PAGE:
Thursday, September 30, 2010

A Hint that Israel is Behind the Cyber-Attacks on Iran

There's speculation that Israel may have left a calling card buried in the computer worm believed to be targetting Iran's nuclear programme.   From The New York Times:

Deep inside the computer worm that some specialists suspect is aimed at slowing Iran’s race for a nuclear weapon lies what could be a fleeting reference to the Book of Esther, the Old Testament tale in which the Jews pre-empt a Persian plot to destroy them.

That use of the word “Myrtus” — which can be read as an allusion to Esther — to name a file inside the code is one of several murky clues that have emerged as computer experts try to trace the origin and purpose of the rogue Stuxnet program, which seeks out a specific kind of command module for industrial equipment.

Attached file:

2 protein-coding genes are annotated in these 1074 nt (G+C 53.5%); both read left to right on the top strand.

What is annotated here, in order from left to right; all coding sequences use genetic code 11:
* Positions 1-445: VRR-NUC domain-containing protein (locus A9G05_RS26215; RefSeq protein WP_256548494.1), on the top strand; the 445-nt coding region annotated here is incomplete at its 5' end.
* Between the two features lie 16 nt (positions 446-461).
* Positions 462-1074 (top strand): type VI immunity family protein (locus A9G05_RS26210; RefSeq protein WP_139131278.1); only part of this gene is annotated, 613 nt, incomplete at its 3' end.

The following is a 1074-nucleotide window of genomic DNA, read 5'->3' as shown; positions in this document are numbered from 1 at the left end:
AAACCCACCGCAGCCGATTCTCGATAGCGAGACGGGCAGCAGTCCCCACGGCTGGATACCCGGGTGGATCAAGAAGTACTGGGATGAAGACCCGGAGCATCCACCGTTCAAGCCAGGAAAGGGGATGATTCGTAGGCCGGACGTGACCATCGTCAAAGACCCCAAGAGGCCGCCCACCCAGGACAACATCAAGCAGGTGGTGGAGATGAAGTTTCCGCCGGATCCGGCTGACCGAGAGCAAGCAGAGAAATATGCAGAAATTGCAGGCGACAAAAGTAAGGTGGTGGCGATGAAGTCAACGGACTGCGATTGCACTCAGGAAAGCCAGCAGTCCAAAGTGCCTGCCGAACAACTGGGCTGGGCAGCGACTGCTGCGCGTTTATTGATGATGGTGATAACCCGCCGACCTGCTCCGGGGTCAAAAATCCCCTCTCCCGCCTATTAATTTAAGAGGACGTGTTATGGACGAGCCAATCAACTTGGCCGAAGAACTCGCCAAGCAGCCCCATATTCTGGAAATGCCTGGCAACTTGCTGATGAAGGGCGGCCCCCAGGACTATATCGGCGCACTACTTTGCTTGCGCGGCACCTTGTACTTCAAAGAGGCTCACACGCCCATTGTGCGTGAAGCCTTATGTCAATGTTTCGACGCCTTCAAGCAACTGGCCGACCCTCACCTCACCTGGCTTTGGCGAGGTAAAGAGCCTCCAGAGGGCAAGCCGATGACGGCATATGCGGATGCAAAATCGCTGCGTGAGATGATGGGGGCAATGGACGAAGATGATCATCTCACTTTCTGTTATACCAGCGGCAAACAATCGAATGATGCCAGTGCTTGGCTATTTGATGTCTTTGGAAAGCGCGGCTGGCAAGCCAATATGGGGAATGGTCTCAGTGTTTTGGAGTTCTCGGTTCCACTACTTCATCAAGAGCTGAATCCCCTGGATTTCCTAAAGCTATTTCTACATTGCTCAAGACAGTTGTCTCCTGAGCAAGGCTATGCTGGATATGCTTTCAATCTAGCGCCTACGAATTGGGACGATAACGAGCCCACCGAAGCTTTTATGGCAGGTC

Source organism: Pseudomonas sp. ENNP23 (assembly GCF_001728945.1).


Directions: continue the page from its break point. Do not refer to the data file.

Not surprisingly, the Israelis are not saying whether Stuxnet has any
connection to the secretive cyberwar unit it has built inside Israel’s
intelligence service. Nor is the Obama administration, which while talking about
cyberdefenses has also rapidly ramped up a broad covert program, inherited from
the Bush administration, to undermine Iran’s
nuclear program
. In interviews in several countries, experts in both
cyberwar and nuclear enrichment technology say the Stuxnet mystery may never be

There are many competing explanations for myrtus, which could simply signify
myrtle, a plant important to many cultures in the region. But some security
experts see the reference as a signature allusion to Esther, a clear warning in
a mounting technological and psychological battle as Israel and its allies try
to breach Tehran’s most heavily guarded project. Others doubt the Israelis were
involved and say the word could have been inserted as deliberate misinformation,
to implicate Israel.

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